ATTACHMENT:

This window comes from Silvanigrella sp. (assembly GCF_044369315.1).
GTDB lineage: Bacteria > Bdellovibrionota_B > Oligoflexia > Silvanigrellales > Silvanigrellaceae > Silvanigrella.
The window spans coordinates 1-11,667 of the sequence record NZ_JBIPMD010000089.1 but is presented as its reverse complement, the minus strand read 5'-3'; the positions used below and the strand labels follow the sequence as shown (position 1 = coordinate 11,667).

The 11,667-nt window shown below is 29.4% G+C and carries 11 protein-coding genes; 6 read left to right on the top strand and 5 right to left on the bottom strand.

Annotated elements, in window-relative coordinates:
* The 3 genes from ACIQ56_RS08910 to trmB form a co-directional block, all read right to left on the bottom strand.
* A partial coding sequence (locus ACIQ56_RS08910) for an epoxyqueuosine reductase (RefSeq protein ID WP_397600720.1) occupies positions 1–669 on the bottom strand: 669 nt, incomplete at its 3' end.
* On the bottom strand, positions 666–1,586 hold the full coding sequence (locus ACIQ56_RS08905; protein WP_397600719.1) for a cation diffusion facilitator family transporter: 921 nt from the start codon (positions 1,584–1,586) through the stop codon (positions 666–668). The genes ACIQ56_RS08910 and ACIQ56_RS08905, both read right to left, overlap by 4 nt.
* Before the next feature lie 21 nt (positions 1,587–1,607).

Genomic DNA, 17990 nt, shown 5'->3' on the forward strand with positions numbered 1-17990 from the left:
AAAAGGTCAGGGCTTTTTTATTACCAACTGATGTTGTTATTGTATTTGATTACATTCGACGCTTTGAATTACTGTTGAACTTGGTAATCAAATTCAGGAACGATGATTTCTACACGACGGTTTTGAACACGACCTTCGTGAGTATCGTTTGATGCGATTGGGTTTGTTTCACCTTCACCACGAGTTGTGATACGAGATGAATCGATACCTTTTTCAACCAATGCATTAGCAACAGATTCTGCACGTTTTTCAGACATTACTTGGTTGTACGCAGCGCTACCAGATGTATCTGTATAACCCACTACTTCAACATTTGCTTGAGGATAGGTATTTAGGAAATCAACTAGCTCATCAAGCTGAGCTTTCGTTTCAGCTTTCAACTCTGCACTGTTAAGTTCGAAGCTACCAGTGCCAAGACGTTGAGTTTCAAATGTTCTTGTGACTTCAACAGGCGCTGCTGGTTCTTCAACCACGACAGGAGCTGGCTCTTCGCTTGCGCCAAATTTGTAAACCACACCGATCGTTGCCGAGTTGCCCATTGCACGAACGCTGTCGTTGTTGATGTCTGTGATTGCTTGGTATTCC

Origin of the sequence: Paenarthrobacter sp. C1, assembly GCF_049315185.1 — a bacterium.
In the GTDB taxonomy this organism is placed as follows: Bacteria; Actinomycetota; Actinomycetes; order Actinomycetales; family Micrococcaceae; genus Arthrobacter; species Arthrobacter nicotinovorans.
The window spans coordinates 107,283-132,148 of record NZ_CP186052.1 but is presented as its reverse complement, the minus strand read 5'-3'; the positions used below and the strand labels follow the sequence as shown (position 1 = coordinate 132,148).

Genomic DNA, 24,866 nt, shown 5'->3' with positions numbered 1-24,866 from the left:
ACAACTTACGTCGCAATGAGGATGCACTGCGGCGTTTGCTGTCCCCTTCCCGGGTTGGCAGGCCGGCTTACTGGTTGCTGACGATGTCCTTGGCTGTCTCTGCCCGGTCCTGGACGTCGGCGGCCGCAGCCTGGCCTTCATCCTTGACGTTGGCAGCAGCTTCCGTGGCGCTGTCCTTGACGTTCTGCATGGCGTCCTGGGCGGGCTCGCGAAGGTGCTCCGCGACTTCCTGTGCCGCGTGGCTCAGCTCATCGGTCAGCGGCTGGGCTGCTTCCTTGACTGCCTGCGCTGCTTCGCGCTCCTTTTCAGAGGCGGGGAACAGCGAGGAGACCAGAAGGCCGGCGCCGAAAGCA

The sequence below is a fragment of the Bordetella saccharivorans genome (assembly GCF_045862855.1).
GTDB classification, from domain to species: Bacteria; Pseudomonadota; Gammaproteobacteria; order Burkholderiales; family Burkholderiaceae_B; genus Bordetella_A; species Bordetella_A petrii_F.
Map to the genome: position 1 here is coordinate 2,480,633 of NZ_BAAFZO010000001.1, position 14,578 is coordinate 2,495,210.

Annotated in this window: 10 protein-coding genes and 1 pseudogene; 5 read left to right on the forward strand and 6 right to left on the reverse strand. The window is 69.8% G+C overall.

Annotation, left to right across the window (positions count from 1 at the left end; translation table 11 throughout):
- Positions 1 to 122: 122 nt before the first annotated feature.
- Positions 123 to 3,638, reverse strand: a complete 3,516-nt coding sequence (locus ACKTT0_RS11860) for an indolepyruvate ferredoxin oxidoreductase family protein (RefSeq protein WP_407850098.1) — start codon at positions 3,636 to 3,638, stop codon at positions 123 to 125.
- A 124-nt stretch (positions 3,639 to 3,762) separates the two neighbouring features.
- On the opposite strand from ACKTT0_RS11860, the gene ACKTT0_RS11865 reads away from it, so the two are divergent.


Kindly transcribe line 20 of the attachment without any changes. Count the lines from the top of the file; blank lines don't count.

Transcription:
Annotated in this window: 10 protein-coding genes and 1 pseudogene; 5 read left to right on the forward strand and 6 right to left on the reverse strand. The window is 69.8% G+C overall.